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"The Daily Show" Perfectly Sums Up Why Alabama's Abortion Laws Are Totally Backwards

An Alabama law passed in July allows attorneys to represent fetuses in court, and put pregnant minors on trial.

Posted on January 16, 2015, at 2:22 p.m. ET

Last night on The Daily Show, correspondent Jessica Williams investigated an Alabama law passed in July that makes it very difficult for teenagers to get abortions.

Williams sat down with Alabama civil rights attorney Julian L. McPhillips, who taught her about the new law allowing attorneys to represent fetuses in courts, and put pregnant minors seeking abortions on trial.


McPhillips said that he speaks to "the unborn child's mother and may show her figurines of what her baby would look like."

"How do you know if a fetus is innocent?" Williams asked McPhillips. "I think it's a safe assumption that most fetuses, if not all fetuses, are innocent," he responded.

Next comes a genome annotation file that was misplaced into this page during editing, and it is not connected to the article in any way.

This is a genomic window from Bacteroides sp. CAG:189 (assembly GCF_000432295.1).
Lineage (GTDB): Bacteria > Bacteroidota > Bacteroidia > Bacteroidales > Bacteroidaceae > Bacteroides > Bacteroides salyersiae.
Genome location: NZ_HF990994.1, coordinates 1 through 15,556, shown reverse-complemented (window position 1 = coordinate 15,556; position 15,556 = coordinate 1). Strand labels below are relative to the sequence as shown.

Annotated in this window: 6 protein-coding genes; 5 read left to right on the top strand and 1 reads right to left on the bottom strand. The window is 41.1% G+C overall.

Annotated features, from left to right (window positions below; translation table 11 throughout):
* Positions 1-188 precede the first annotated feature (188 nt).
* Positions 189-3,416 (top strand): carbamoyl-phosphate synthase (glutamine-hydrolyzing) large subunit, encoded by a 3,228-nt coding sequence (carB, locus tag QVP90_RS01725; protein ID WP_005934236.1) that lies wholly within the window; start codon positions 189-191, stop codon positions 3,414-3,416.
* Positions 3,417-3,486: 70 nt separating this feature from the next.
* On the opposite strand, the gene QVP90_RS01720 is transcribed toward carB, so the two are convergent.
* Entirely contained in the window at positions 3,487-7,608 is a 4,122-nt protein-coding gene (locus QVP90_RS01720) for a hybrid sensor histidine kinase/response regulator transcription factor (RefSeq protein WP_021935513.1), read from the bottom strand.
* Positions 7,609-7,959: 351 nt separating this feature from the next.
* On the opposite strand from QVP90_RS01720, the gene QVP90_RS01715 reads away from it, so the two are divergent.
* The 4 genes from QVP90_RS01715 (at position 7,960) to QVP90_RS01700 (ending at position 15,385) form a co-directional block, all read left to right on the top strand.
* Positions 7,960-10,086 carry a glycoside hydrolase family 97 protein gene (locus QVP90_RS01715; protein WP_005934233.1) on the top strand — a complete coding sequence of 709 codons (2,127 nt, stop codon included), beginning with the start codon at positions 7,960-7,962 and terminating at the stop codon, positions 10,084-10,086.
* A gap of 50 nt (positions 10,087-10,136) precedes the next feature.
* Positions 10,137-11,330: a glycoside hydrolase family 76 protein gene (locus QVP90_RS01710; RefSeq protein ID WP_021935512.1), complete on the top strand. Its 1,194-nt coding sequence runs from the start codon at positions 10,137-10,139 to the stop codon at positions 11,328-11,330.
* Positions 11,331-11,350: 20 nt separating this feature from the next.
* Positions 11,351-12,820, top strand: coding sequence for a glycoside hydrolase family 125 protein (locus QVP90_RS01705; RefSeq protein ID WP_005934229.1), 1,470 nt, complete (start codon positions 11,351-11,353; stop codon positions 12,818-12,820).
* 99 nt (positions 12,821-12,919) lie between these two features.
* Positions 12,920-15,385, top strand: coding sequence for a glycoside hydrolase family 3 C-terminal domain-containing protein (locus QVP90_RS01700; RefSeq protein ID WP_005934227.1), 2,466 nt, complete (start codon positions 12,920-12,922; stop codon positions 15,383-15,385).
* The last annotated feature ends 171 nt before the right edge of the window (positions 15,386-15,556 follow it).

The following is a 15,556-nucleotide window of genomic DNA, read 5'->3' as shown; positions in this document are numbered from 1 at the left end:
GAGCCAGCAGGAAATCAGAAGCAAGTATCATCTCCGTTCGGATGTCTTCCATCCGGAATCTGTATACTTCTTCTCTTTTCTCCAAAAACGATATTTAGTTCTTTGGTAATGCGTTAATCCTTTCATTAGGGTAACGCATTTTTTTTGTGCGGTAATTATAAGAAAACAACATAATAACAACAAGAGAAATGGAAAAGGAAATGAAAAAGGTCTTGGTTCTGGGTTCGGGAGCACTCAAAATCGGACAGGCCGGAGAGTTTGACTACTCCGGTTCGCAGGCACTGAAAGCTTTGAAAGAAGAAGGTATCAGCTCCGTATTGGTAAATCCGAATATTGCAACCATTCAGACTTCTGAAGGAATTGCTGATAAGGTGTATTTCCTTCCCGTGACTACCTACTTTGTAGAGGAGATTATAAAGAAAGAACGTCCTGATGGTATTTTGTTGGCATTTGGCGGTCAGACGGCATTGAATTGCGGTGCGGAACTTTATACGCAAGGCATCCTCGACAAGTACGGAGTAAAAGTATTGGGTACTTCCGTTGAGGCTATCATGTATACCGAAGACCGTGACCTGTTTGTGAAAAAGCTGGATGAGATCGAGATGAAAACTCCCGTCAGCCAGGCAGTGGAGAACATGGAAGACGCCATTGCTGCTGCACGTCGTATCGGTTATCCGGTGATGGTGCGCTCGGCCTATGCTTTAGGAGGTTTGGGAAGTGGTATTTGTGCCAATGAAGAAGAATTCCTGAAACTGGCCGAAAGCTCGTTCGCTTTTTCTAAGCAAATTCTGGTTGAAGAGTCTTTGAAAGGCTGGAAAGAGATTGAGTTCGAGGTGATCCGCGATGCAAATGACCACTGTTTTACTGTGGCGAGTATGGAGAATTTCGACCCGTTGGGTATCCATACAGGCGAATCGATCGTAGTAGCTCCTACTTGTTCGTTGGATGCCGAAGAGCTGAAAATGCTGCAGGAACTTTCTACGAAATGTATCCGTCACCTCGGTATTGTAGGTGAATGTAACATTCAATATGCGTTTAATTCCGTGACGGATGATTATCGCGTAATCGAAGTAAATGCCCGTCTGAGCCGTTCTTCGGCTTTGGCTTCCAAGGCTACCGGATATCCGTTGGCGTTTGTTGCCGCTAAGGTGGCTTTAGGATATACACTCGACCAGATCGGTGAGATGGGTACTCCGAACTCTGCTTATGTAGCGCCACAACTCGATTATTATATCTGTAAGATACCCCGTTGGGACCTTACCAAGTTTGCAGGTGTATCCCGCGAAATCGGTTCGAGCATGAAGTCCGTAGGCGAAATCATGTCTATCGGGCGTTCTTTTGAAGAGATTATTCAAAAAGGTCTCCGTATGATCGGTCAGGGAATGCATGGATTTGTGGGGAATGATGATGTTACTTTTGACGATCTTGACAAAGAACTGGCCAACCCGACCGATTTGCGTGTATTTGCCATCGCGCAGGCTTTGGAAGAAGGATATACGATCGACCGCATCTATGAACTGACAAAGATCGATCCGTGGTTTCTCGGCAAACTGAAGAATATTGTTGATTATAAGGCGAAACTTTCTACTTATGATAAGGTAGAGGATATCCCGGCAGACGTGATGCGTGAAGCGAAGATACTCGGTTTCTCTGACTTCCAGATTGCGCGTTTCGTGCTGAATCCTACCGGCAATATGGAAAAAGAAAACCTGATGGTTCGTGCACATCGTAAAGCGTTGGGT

"What about a fetus that eats its own twin in utero?" she countered.


Williams also talked to Susan Watson, the executive director of the Alabama branch of the ACLU. Watson explained that this law allows attorneys to bring in any witnesses to testify against the pregnant teen.

"In the end, if the teen is allowed to access an abortion, the fetal lawyer can appeal and run out the clock," said Watson. "And if that happens, we have a parent."

"Oh shit," says Williams. "So that's how babies are made in Alabama."

The Daily Show / Via Comedy Central

A huge point of contention around the law is that Alabama does not have a public defender system.

"Alabama is broke," explained Watson. "There are a lot of people in Alabama who need an attorney and cannot afford one. ... To give attorneys to fetuses instead is insulting."

Williams went back to McPhillips to try to get him to represent a person instead of a fetus, showing him a figurine of a black man. "His life might get cut short because he doesn't have access to a fair trial," she said.

But, unsurprisingly, it didn't work.

"No grown man is a fetus," replied McPhillips.

"If you can't afford an attorney," Williams concluded, "Alabama has got your back — until the day you're born."